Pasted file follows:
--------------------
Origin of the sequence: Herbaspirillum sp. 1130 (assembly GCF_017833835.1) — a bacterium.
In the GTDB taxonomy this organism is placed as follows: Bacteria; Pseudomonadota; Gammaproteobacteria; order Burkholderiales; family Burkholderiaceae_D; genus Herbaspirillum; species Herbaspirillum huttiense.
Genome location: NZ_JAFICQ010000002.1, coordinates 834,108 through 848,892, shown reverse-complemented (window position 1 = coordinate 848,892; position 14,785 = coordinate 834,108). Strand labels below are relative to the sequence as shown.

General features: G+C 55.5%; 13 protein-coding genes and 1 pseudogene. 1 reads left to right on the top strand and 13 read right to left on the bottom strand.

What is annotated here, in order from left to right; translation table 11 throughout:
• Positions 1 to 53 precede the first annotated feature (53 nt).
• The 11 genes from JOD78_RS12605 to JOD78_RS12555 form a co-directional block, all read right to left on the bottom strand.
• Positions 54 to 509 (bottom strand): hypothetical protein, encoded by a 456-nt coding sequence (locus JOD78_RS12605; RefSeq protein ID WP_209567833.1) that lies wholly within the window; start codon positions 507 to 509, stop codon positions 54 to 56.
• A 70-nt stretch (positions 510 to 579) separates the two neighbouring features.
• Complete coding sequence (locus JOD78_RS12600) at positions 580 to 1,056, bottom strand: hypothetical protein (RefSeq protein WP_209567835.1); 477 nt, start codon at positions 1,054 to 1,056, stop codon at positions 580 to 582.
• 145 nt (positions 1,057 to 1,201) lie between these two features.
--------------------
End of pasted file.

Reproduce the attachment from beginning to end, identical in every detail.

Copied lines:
Origin of the sequence: Herbaspirillum sp. 1130 (assembly GCF_017833835.1) — a bacterium.
In the GTDB taxonomy this organism is placed as follows: Bacteria; Pseudomonadota; Gammaproteobacteria; order Burkholderiales; family Burkholderiaceae_D; genus Herbaspirillum; species Herbaspirillum huttiense.
Genome location: NZ_JAFICQ010000002.1, coordinates 834,108 through 848,892, shown reverse-complemented (window position 1 = coordinate 848,892; position 14,785 = coordinate 834,108). Strand labels below are relative to the sequence as shown.

General features: G+C 55.5%; 13 protein-coding genes and 1 pseudogene. 1 reads left to right on the top strand and 13 read right to left on the bottom strand.

What is annotated here, in order from left to right; translation table 11 throughout:
• Positions 1 to 53 precede the first annotated feature (53 nt).
• The 11 genes from JOD78_RS12605 to JOD78_RS12555 form a co-directional block, all read right to left on the bottom strand.
• Positions 54 to 509 (bottom strand): hypothetical protein, encoded by a 456-nt coding sequence (locus JOD78_RS12605; RefSeq protein ID WP_209567833.1) that lies wholly within the window; start codon positions 507 to 509, stop codon positions 54 to 56.
• A 70-nt stretch (positions 510 to 579) separates the two neighbouring features.
• Complete coding sequence (locus JOD78_RS12600) at positions 580 to 1,056, bottom strand: hypothetical protein (RefSeq protein WP_209567835.1); 477 nt, start codon at positions 1,054 to 1,056, stop codon at positions 580 to 582.
• 145 nt (positions 1,057 to 1,201) lie between these two features.